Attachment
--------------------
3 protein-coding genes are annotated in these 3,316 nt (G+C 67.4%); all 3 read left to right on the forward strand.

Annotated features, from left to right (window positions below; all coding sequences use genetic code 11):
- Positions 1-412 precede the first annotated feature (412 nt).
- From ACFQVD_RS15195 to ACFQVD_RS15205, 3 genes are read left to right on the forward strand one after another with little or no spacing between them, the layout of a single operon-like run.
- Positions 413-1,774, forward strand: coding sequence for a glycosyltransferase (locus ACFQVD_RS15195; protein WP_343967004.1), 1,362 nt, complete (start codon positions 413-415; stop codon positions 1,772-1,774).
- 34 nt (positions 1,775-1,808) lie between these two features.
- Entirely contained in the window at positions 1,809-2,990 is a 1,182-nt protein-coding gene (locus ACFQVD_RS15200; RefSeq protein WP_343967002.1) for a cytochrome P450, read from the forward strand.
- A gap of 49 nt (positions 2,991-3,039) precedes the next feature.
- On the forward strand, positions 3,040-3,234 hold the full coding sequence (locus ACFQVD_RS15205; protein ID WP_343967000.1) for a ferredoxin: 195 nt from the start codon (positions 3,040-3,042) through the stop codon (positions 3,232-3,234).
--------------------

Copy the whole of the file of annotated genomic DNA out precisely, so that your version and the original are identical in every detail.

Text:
3 protein-coding genes are annotated in these 3,316 nt (G+C 67.4%); all 3 read left to right on the forward strand.

Annotated features, from left to right (window positions below; all coding sequences use genetic code 11):
- Positions 1-412 precede the first annotated feature (412 nt).
- From ACFQVD_RS15195 to ACFQVD_RS15205, 3 genes are read left to right on the forward strand one after another with little or no spacing between them, the layout of a single operon-like run.
- Positions 413-1,774, forward strand: coding sequence for a glycosyltransferase (locus ACFQVD_RS15195; protein WP_343967004.1), 1,362 nt, complete (start codon positions 413-415; stop codon positions 1,772-1,774).
- 34 nt (positions 1,775-1,808) lie between these two features.
- Entirely contained in the window at positions 1,809-2,990 is a 1,182-nt protein-coding gene (locus ACFQVD_RS15200; RefSeq protein WP_343967002.1) for a cytochrome P450, read from the forward strand.
- A gap of 49 nt (positions 2,991-3,039) precedes the next feature.
- On the forward strand, positions 3,040-3,234 hold the full coding sequence (locus ACFQVD_RS15205; protein ID WP_343967000.1) for a ferredoxin: 195 nt from the start codon (positions 3,040-3,042) through the stop codon (positions 3,232-3,234).